The Pillows = awesomeness.

The Pillows were are awesome. They took me away from the classical, oldies, hip hop, and techno. They brought me rock. J-rock. I remember many of my peers thinking that the purpose of playing guitar was to get girls. This was not the case; not my case. The sound of rock was the audible frequency of rebellion. A solid “fuck you!” in  E minor pentatonic. I loved it. In fact, I remember stashing my lunch money to save up for my own guitar. Not a sellout, cornball acoustic, might I add… no, no, no. I saved for an electric guitar. A white Squire Stratocaster. A rock guitar.

I’ve  grown very, very much (musically), since those days. Now, I play many genres, learn the styles of many guitarists, and slowly but surely perfect my technique. However, while I may have several guitars, several amps, and several gigabytes of different music to learn and draw from, one thing remains constant. Expression.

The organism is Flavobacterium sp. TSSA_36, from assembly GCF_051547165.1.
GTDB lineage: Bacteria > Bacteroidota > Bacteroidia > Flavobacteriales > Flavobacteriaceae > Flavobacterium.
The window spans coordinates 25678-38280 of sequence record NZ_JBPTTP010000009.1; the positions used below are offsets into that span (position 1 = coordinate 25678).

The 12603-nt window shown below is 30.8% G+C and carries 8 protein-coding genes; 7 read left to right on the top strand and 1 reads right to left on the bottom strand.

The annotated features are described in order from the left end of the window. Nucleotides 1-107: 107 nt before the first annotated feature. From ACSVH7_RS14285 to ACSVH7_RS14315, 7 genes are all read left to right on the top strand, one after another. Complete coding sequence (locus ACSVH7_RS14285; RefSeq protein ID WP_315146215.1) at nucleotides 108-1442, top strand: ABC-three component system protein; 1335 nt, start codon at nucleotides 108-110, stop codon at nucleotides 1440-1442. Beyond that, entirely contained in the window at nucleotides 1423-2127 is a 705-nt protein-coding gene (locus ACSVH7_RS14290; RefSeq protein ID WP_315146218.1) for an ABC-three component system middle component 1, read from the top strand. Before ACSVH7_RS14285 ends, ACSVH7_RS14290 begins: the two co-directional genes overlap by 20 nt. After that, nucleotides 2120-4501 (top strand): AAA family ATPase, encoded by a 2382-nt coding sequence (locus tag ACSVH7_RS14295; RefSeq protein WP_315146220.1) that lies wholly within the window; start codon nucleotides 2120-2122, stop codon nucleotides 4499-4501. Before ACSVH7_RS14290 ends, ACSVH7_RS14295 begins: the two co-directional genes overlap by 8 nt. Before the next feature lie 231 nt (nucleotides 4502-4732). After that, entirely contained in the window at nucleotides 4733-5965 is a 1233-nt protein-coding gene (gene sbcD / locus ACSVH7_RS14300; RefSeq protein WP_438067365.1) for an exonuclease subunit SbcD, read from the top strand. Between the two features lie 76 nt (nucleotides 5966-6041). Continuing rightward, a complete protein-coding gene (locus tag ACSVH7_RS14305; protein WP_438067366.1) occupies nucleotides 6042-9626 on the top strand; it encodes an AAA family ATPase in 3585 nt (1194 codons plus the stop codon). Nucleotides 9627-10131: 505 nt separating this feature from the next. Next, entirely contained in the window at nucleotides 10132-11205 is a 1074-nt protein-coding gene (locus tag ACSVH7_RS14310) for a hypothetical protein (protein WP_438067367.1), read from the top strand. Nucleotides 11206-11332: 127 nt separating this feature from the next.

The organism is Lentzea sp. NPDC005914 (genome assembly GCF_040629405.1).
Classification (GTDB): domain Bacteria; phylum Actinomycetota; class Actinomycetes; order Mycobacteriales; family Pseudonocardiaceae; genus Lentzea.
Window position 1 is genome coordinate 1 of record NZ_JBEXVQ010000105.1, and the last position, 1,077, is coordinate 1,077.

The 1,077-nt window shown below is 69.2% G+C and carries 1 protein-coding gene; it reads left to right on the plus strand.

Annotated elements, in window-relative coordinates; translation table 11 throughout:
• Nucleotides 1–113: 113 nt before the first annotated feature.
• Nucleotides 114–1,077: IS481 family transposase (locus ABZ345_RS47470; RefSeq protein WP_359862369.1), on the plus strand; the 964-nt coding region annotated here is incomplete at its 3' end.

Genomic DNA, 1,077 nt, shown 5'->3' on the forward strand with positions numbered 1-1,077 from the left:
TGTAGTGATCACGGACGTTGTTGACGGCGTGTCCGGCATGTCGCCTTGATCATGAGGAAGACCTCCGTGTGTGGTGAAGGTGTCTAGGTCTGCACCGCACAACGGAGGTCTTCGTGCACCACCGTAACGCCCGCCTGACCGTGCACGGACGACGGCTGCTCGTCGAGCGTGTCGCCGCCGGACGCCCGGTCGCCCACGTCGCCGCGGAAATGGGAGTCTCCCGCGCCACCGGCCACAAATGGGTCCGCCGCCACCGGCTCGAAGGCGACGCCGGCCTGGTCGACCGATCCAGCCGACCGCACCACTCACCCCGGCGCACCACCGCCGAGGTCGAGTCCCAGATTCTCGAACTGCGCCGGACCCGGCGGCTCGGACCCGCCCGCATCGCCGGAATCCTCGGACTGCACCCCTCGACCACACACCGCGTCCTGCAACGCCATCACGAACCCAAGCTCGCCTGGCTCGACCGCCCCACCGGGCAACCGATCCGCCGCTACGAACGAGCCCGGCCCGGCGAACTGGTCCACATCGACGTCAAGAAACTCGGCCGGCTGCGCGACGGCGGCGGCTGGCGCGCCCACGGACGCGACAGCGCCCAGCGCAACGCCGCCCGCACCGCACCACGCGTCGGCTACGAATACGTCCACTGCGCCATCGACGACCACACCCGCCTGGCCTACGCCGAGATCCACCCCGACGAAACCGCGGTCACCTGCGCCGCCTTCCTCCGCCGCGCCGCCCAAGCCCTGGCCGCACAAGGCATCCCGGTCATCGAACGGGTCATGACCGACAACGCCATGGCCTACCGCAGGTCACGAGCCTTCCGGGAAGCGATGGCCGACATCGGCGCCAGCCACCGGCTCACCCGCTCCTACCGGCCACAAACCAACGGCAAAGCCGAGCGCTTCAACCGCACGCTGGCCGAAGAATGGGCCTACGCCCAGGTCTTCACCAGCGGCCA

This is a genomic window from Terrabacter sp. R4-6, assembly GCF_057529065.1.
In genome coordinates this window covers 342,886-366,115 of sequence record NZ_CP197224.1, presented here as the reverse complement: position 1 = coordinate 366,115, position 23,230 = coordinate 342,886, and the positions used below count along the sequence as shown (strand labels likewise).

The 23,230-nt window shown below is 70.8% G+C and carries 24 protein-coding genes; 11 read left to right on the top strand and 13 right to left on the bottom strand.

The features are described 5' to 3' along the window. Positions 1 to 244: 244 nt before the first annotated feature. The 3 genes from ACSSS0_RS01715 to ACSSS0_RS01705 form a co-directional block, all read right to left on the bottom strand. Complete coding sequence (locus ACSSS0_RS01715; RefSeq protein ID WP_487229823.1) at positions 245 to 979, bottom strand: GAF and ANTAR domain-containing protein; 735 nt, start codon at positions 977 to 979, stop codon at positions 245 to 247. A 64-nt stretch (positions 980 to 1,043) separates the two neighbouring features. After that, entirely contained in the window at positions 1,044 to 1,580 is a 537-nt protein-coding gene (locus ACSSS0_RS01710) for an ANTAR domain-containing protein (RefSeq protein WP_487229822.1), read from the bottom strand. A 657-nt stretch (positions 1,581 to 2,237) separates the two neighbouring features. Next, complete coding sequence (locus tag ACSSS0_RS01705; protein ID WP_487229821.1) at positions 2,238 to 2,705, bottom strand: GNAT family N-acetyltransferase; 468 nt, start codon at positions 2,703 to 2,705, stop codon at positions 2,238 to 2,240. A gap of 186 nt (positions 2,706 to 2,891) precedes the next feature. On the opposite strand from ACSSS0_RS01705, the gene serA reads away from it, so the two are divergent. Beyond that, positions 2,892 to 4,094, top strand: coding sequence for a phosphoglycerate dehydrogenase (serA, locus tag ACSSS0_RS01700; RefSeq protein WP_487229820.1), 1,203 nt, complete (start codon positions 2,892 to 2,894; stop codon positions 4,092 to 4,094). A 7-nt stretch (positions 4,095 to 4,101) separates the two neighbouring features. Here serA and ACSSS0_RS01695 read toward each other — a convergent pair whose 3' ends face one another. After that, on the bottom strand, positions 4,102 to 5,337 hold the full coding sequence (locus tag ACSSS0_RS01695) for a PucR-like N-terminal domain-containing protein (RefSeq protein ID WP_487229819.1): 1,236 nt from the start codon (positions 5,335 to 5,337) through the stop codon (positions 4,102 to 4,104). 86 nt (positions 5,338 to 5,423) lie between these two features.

A white Squire Stratocaster... much like mine.

While I love expressing myself through music, I have to be human. I have to be realistic. And I must say, I hate it. Let’s face it. I am not a rock star. I don’t make millions. I need to pay bills. I need to survive. Compromise is brutal sometimes, I think. I work a robotic job for robotic hours for a crappy wage. However, this routine keeps me fed, sheltered, and through filtered eyes, independent. However, I am not satisfied. The madness – the chaos in my mind, continues. Enter my old, yet new expression platform – writing.